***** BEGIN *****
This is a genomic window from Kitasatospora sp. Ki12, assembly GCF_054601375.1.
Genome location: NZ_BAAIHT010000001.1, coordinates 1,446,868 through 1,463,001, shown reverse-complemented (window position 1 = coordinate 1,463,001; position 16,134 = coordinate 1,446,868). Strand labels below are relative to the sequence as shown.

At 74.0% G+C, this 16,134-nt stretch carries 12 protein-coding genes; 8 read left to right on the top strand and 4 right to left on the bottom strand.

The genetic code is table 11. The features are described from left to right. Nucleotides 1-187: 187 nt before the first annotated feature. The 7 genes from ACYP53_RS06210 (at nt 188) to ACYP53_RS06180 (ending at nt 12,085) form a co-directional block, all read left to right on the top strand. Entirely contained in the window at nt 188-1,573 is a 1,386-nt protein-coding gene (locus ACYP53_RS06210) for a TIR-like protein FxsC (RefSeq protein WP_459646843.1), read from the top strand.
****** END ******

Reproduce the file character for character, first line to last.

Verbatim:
This is a genomic window from Kitasatospora sp. Ki12, assembly GCF_054601375.1.
Genome location: NZ_BAAIHT010000001.1, coordinates 1,446,868 through 1,463,001, shown reverse-complemented (window position 1 = coordinate 1,463,001; position 16,134 = coordinate 1,446,868). Strand labels below are relative to the sequence as shown.

At 74.0% G+C, this 16,134-nt stretch carries 12 protein-coding genes; 8 read left to right on the top strand and 4 right to left on the bottom strand.

The genetic code is table 11. The features are described from left to right. Nucleotides 1-187: 187 nt before the first annotated feature. The 7 genes from ACYP53_RS06210 (at nt 188) to ACYP53_RS06180 (ending at nt 12,085) form a co-directional block, all read left to right on the top strand. Entirely contained in the window at nt 188-1,573 is a 1,386-nt protein-coding gene (locus ACYP53_RS06210) for a TIR-like protein FxsC (RefSeq protein WP_459646843.1), read from the top strand.